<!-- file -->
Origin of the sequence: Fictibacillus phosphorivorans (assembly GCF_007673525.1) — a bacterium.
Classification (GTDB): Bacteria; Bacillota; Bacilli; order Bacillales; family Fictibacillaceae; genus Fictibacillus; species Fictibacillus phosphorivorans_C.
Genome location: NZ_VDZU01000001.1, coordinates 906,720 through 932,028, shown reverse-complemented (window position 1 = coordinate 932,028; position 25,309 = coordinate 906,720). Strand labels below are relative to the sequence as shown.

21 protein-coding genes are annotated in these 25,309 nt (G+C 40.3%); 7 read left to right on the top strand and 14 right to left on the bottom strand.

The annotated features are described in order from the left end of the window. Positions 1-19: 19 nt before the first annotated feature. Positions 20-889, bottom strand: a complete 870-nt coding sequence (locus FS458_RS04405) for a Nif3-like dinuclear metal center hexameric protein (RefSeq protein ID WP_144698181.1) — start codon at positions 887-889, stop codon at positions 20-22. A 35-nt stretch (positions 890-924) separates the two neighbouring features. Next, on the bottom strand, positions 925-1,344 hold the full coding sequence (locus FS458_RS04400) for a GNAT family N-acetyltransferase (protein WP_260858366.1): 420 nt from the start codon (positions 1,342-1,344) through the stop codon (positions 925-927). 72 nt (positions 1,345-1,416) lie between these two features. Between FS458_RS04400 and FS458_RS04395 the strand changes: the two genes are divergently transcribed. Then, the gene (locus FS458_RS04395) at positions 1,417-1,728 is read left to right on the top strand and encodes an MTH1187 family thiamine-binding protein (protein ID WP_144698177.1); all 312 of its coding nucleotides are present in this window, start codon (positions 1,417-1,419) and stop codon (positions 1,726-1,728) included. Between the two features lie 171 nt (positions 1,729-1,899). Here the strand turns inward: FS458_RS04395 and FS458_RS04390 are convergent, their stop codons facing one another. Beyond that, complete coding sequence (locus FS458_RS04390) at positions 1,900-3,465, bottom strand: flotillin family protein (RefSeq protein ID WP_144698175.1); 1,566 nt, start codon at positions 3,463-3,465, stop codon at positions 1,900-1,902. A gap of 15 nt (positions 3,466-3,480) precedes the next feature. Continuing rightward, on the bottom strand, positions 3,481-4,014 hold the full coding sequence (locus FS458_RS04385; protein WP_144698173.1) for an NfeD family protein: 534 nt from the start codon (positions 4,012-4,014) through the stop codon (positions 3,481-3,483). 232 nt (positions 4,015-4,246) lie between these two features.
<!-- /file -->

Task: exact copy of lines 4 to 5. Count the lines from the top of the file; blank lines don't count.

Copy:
21 protein-coding genes are annotated in these 25,309 nt (G+C 40.3%); 7 read left to right on the top strand and 14 right to left on the bottom strand.

The annotated features are described in order from the left end of the window. Positions 1-19: 19 nt before the first annotated feature. Positions 20-889, bottom strand: a complete 870-nt coding sequence (locus FS458_RS04405) for a Nif3-like dinuclear metal center hexameric protein (RefSeq protein ID WP_144698181.1) — start codon at positions 887-889, stop codon at positions 20-22. A 35-nt stretch (positions 890-924) separates the two neighbouring features. Next, on the bottom strand, positions 925-1,344 hold the full coding sequence (locus FS458_RS04400) for a GNAT family N-acetyltransferase (protein WP_260858366.1): 420 nt from the start codon (positions 1,342-1,344) through the stop codon (positions 925-927). 72 nt (positions 1,345-1,416) lie between these two features. Between FS458_RS04400 and FS458_RS04395 the strand changes: the two genes are divergently transcribed. Then, the gene (locus FS458_RS04395) at positions 1,417-1,728 is read left to right on the top strand and encodes an MTH1187 family thiamine-binding protein (protein ID WP_144698177.1); all 312 of its coding nucleotides are present in this window, start codon (positions 1,417-1,419) and stop codon (positions 1,726-1,728) included. Between the two features lie 171 nt (positions 1,729-1,899). Here the strand turns inward: FS458_RS04395 and FS458_RS04390 are convergent, their stop codons facing one another. Beyond that, complete coding sequence (locus FS458_RS04390) at positions 1,900-3,465, bottom strand: flotillin family protein (RefSeq protein ID WP_144698175.1); 1,566 nt, start codon at positions 3,463-3,465, stop codon at positions 1,900-1,902. A gap of 15 nt (positions 3,466-3,480) precedes the next feature. Continuing rightward, on the bottom strand, positions 3,481-4,014 hold the full coding sequence (locus FS458_RS04385; protein WP_144698173.1) for an NfeD family protein: 534 nt from the start codon (positions 4,012-4,014) through the stop codon (positions 3,481-3,483). 232 nt (positions 4,015-4,246) lie between these two features.